Artwork by John Young Johnstone,  Côte de Beaupré

John Johnstone
Côte de Beaupré

oil on board
signed lower right; titled on the reverse
5.5 x 7 ins ( 14 x 17.8 cms )

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Private Collection, Ontario
In a signature small panel work, Johnstone exhibits his quintessential technique of showcasing light and shadow within the landscape. Capturing the last remaining rays of sunlight hitting the face of the homes in Côte-de-Beaupré, the artist delivers a tight and intimate composition influenced by the European Impressionists and their peers. The golden yellows and ochres of the sun, carved into the rural landscape below bring light and warmth to the composition and highlight Johnstone's preoccupation with impressionistic light.

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John Young Johnstone
(1887 - 1930) ARCA

Born in Montreal, Quebec, he studied at the Art Association of Montreal under William brymner, RCA, and in Paris at the Académie de la Grande Chaumière under Pau, Casteluche, Simon, and Ménard. His style was rather beautiful being a simplified realism also with the influence of the Impressionists. He was most successful in his early thirties. He exhibited his paintings at the Montreal Spring Shows and with the Royal Canadian Academy. He was elected ARCA in 1920. Newton MacTavish included him amongst the very fine painters in Canada in 1925 and his painting “A Quebec Village” was reproduced in MacTavish's “The Fine Arts in Canada”. The National Gallery of Canada acquired four of his canvases. In 1930 he went to Havana, Cuba, and somehow became destitute and died there at the age of 43.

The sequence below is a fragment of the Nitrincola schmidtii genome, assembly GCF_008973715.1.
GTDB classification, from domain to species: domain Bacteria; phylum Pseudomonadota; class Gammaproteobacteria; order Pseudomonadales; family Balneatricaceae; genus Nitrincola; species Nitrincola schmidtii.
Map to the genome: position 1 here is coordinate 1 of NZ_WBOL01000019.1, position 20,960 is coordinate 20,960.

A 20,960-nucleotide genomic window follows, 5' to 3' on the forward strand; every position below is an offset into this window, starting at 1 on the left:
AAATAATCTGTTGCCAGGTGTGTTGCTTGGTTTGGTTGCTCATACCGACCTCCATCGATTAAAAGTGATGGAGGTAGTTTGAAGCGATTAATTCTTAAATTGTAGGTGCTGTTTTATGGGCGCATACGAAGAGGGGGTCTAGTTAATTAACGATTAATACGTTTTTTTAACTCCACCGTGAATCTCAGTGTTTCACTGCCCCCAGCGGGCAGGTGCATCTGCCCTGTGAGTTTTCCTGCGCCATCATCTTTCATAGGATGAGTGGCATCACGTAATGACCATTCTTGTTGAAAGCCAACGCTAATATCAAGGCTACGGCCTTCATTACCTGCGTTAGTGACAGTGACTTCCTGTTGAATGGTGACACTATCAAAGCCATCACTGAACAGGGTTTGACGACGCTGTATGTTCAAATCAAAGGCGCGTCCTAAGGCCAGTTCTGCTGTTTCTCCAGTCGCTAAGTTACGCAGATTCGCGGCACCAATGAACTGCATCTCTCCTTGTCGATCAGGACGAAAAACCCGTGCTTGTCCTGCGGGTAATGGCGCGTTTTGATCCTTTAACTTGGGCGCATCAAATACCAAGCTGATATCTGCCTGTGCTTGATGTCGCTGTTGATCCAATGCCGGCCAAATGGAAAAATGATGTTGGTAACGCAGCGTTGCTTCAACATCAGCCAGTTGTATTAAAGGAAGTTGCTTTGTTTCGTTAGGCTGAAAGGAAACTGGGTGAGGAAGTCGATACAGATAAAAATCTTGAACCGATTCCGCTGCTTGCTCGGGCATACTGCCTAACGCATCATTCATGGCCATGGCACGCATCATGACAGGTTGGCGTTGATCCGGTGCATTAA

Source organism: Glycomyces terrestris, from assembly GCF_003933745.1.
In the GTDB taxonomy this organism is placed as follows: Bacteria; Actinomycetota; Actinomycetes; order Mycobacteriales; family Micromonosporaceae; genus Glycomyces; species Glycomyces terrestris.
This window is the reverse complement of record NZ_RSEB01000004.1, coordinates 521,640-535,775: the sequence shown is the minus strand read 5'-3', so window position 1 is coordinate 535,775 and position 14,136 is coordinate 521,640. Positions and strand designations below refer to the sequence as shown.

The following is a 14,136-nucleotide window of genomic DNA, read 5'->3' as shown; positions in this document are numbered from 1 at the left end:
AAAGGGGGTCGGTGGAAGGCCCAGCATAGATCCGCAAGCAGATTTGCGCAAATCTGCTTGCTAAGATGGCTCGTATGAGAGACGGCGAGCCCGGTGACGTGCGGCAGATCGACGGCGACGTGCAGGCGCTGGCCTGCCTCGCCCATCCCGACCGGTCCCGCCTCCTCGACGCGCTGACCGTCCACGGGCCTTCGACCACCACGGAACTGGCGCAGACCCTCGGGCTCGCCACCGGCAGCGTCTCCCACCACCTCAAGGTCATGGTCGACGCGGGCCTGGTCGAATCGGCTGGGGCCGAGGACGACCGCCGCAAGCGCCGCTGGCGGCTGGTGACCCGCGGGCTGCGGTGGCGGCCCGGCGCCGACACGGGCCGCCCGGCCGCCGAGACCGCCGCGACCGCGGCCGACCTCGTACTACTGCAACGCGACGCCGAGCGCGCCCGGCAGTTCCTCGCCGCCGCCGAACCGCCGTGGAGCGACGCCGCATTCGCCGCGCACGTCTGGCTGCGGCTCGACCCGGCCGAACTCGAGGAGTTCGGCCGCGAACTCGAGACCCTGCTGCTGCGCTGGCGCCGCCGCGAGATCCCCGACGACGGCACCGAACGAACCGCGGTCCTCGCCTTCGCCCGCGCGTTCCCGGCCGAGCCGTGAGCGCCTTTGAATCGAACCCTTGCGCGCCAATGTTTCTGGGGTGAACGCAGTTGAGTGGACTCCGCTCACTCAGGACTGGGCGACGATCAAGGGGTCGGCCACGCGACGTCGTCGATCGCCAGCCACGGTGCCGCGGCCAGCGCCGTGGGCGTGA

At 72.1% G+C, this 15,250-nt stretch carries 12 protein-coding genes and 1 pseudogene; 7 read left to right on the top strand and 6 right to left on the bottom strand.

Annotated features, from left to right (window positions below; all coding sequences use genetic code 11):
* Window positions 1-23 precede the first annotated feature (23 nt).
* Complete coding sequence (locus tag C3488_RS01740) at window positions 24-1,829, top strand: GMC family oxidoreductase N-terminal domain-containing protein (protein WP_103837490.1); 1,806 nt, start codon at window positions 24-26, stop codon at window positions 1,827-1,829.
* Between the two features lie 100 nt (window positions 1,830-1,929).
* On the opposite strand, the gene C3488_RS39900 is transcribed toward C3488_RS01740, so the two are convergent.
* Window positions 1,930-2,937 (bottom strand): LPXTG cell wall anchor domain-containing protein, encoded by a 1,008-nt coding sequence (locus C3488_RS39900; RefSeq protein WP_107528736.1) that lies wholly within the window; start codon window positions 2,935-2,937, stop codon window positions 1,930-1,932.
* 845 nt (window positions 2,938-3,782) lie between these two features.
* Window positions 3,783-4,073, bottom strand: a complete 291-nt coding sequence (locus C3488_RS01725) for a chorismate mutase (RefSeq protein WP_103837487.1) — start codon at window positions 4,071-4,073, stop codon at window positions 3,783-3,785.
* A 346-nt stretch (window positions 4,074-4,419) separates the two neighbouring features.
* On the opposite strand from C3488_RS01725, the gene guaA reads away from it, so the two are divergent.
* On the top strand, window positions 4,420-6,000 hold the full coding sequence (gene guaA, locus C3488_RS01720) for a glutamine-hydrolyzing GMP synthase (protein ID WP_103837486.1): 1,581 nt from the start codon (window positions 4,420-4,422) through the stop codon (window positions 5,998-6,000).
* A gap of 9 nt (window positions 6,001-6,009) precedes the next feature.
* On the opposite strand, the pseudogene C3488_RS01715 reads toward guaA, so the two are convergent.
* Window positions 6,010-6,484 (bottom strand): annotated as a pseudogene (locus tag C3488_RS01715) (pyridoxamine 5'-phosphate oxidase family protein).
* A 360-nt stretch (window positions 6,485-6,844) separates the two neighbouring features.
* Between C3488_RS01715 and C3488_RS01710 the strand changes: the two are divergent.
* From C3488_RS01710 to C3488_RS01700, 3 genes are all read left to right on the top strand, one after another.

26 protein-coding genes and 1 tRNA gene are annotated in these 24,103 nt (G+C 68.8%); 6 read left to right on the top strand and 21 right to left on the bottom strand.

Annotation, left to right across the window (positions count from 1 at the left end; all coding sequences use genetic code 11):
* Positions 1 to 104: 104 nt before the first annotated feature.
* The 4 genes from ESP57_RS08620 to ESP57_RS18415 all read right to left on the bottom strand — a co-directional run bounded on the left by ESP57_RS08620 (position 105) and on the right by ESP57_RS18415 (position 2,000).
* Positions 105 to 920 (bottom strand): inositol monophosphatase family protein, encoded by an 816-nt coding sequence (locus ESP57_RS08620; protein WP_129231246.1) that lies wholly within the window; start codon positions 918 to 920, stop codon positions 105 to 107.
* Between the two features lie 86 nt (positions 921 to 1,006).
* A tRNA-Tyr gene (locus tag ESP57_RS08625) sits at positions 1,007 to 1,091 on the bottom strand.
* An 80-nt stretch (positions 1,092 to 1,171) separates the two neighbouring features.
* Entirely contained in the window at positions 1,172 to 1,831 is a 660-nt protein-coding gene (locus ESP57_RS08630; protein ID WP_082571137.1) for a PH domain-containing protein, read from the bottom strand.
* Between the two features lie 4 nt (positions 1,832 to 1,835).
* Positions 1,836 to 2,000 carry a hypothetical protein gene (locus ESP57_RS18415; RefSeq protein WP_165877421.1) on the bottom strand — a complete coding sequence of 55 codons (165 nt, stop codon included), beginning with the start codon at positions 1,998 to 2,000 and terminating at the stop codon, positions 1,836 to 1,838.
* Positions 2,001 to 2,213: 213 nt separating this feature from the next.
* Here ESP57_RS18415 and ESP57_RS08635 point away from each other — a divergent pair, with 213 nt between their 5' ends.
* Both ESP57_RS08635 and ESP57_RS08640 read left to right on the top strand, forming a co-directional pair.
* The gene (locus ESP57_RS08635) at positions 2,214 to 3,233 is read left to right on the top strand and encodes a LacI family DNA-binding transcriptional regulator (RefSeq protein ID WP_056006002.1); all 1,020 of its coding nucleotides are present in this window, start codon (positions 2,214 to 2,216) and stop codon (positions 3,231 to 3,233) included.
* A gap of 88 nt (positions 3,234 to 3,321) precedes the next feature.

Source: "A Dictionary of Canadian Artists, Volume I: A-F", compiled by Colin S. MacDonald, Canadian Paperbacks Publishing Ltd, Ottawa, 1977